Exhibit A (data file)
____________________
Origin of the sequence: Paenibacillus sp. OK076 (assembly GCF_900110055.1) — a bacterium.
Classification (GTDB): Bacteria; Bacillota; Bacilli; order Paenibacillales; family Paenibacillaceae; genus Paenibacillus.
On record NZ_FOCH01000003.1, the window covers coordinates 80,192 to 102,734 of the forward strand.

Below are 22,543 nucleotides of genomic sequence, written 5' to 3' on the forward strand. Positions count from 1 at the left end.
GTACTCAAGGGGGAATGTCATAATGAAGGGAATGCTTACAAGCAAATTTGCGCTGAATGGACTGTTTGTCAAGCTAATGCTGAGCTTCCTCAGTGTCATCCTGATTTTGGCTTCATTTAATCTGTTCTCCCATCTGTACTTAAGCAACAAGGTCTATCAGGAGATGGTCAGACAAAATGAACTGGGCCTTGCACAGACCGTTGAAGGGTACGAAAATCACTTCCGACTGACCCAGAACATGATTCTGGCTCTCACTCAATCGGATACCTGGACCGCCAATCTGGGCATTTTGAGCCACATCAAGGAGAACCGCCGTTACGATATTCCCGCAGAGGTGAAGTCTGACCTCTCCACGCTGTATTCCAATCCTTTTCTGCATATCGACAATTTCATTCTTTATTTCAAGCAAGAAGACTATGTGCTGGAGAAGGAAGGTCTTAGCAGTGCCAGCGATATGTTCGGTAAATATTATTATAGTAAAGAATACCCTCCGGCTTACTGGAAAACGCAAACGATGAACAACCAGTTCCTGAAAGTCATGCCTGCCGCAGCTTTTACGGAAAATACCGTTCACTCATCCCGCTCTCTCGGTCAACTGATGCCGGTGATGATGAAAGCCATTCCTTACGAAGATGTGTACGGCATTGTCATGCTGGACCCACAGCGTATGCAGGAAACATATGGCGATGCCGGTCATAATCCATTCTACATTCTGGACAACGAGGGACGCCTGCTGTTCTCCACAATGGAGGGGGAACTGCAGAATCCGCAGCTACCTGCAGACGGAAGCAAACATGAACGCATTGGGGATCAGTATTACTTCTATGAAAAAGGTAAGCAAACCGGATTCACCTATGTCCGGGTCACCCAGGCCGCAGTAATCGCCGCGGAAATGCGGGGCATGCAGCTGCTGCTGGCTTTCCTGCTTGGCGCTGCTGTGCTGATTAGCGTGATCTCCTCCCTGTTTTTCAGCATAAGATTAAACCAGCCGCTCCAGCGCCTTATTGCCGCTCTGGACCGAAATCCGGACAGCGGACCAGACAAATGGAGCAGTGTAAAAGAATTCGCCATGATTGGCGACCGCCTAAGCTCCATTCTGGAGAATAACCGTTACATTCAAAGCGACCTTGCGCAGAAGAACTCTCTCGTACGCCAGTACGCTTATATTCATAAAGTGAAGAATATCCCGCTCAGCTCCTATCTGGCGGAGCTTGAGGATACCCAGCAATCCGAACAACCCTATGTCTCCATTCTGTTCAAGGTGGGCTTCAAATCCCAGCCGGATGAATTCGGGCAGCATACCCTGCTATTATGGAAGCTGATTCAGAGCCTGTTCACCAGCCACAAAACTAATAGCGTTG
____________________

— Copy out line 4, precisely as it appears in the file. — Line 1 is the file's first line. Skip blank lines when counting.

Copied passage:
Below are 22,543 nucleotides of genomic sequence, written 5' to 3' on the forward strand. Positions count from 1 at the left end.